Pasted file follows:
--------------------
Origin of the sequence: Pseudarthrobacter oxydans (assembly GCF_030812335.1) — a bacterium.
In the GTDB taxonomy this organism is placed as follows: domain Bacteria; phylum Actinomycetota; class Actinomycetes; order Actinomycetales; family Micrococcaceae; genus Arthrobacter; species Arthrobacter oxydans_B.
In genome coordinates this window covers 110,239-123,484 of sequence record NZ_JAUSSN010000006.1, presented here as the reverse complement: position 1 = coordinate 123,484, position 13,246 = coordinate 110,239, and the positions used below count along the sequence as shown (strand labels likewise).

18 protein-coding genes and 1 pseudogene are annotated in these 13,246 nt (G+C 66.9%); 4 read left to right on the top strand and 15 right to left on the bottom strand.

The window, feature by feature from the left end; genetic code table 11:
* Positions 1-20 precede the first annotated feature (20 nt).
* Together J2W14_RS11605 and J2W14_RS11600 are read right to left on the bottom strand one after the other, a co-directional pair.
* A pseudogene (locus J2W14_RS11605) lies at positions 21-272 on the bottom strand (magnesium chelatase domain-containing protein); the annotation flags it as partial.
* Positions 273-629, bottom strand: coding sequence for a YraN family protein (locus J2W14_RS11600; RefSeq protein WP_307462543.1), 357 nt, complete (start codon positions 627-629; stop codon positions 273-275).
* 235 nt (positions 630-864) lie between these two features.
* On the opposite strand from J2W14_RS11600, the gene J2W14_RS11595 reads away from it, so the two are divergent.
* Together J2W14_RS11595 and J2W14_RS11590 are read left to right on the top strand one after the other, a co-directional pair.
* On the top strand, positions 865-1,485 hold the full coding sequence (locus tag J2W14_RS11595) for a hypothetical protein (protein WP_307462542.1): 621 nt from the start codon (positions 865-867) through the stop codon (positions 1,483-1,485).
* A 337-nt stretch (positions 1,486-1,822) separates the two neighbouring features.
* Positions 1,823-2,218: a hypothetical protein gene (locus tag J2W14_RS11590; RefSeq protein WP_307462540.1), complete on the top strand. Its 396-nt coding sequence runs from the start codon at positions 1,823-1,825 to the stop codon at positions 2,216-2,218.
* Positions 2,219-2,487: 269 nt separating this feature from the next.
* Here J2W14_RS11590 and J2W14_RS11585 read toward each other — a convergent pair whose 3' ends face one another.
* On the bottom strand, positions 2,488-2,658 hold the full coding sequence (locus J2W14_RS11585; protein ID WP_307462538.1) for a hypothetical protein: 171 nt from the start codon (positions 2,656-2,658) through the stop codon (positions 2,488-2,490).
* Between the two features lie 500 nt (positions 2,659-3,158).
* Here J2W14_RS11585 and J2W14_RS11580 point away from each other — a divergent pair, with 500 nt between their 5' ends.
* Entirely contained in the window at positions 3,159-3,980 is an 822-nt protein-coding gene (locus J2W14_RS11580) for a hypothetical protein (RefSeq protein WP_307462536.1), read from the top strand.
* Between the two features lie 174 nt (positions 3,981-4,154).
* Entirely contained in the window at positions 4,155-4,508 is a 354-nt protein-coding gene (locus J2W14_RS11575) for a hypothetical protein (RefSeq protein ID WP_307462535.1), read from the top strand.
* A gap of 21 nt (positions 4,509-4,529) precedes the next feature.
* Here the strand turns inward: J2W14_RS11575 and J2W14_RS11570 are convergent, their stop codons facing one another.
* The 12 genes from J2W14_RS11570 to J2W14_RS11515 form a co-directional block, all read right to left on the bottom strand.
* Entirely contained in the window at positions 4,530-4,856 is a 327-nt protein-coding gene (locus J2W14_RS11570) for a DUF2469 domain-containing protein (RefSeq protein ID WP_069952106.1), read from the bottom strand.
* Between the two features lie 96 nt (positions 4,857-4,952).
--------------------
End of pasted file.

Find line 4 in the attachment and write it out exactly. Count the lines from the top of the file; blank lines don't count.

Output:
18 protein-coding genes and 1 pseudogene are annotated in these 13,246 nt (G+C 66.9%); 4 read left to right on the top strand and 15 right to left on the bottom strand.